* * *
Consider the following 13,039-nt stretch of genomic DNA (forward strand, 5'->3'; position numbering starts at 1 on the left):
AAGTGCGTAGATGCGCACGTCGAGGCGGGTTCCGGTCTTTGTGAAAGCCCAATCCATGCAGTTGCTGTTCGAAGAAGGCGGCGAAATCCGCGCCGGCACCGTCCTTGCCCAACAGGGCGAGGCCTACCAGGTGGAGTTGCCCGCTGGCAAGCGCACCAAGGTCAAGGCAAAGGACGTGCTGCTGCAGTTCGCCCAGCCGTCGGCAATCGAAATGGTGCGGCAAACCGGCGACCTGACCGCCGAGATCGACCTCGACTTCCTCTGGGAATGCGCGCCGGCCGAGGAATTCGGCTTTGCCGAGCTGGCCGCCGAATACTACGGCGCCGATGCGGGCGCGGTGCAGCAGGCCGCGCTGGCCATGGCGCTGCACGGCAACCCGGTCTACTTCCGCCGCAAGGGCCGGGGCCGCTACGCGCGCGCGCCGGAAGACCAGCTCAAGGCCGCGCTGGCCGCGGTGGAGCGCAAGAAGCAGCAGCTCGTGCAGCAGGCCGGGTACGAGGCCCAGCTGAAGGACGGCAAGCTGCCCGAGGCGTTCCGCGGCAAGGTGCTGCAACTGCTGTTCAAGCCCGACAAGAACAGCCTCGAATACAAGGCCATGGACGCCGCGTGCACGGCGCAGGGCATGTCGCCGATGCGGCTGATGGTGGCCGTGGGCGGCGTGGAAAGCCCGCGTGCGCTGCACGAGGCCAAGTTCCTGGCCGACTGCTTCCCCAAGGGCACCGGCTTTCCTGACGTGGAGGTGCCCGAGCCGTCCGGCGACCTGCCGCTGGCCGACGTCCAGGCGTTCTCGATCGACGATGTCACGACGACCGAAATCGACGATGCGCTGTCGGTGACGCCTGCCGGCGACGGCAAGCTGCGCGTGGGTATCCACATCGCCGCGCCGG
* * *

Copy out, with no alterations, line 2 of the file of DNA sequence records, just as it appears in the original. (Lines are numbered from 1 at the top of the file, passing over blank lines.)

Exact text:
AAGTGCGTAGATGCGCACGTCGAGGCGGGTTCCGGTCTTTGTGAAAGCCCAATCCATGCAGTTGCTGTTCGAAGAAGGCGGCGAAATCCGCGCCGGCACCGTCCTTGCCCAACAGGGCGAGGCCTACCAGGTGGAGTTGCCCGCTGGCAAGCGCACCAAGGTCAAGGCAAAGGACGTGCTGCTGCAGTTCGCCCAGCCGTCGGCAATCGAAATGGTGCGGCAAACCGGCGACCTGACCGCCGAGATCGACCTCGACTTCCTCTGGGAATGCGCGCCGGCCGAGGAATTCGGCTTTGCCGAGCTGGCCGCCGAATACTACGGCGCCGATGCGGGCGCGGTGCAGCAGGCCGCGCTGGCCATGGCGCTGCACGGCAACCCGGTCTACTTCCGCCGCAAGGGCCGGGGCCGCTACGCGCGCGCGCCGGAAGACCAGCTCAAGGCCGCGCTGGCCGCGGTGGAGCGCAAGAAGCAGCAGCTCGTGCAGCAGGCCGGGTACGAGGCCCAGCTGAAGGACGGCAAGCTGCCCGAGGCGTTCCGCGGCAAGGTGCTGCAACTGCTGTTCAAGCCCGACAAGAACAGCCTCGAATACAAGGCCATGGACGCCGCGTGCACGGCGCAGGGCATGTCGCCGATGCGGCTGATGGTGGCCGTGGGCGGCGTGGAAAGCCCGCGTGCGCTGCACGAGGCCAAGTTCCTGGCCGACTGCTTCCCCAAGGGCACCGGCTTTCCTGACGTGGAGGTGCCCGAGCCGTCCGGCGACCTGCCGCTGGCCGACGTCCAGGCGTTCTCGATCGACGATGTCACGACGACCGAAATCGACGATGCGCTGTCGGTGACGCCTGCCGGCGACGGCAAGCTGCGCGTGGGTATCCACATCGCCGCGCCGG